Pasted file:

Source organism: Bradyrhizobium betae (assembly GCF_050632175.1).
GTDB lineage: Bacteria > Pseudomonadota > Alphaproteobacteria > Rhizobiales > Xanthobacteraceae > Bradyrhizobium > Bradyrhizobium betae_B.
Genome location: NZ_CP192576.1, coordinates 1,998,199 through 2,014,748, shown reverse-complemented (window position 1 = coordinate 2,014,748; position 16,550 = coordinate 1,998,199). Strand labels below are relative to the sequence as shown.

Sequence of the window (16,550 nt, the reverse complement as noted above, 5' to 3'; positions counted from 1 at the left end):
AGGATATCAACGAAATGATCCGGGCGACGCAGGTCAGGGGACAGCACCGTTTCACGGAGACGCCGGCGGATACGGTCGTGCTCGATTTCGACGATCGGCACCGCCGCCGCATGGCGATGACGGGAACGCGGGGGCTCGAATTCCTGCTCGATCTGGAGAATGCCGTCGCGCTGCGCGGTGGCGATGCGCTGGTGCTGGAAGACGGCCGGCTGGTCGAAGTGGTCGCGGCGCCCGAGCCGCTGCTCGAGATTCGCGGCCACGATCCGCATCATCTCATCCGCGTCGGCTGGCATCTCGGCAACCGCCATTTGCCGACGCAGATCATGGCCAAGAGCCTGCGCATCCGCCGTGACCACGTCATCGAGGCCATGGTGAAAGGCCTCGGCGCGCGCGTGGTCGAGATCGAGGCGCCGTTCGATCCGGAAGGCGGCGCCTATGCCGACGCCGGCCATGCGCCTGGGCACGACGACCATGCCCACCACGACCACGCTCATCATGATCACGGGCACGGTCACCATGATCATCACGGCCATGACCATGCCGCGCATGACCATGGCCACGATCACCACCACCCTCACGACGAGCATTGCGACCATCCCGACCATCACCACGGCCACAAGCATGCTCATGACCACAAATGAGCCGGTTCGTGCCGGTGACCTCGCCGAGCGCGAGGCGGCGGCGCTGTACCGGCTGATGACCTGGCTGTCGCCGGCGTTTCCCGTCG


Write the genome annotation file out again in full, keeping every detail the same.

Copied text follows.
Source organism: Bradyrhizobium betae (assembly GCF_050632175.1).
GTDB lineage: Bacteria > Pseudomonadota > Alphaproteobacteria > Rhizobiales > Xanthobacteraceae > Bradyrhizobium > Bradyrhizobium betae_B.
Genome location: NZ_CP192576.1, coordinates 1,998,199 through 2,014,748, shown reverse-complemented (window position 1 = coordinate 2,014,748; position 16,550 = coordinate 1,998,199). Strand labels below are relative to the sequence as shown.

Sequence of the window (16,550 nt, the reverse complement as noted above, 5' to 3'; positions counted from 1 at the left end):
AGGATATCAACGAAATGATCCGGGCGACGCAGGTCAGGGGACAGCACCGTTTCACGGAGACGCCGGCGGATACGGTCGTGCTCGATTTCGACGATCGGCACCGCCGCCGCATGGCGATGACGGGAACGCGGGGGCTCGAATTCCTGCTCGATCTGGAGAATGCCGTCGCGCTGCGCGGTGGCGATGCGCTGGTGCTGGAAGACGGCCGGCTGGTCGAAGTGGTCGCGGCGCCCGAGCCGCTGCTCGAGATTCGCGGCCACGATCCGCATCATCTCATCCGCGTCGGCTGGCATCTCGGCAACCGCCATTTGCCGACGCAGATCATGGCCAAGAGCCTGCGCATCCGCCGTGACCACGTCATCGAGGCCATGGTGAAAGGCCTCGGCGCGCGCGTGGTCGAGATCGAGGCGCCGTTCGATCCGGAAGGCGGCGCCTATGCCGACGCCGGCCATGCGCCTGGGCACGACGACCATGCCCACCACGACCACGCTCATCATGATCACGGGCACGGTCACCATGATCATCACGGCCATGACCATGCCGCGCATGACCATGGCCACGATCACCACCACCCTCACGACGAGCATTGCGACCATCCCGACCATCACCACGGCCACAAGCATGCTCATGACCACAAATGAGCCGGTTCGTGCCGGTGACCTCGCCGAGCGCGAGGCGGCGGCGCTGTACCGGCTGATGACCTGGCTGTCGCCGGCGTTTCCCGTCG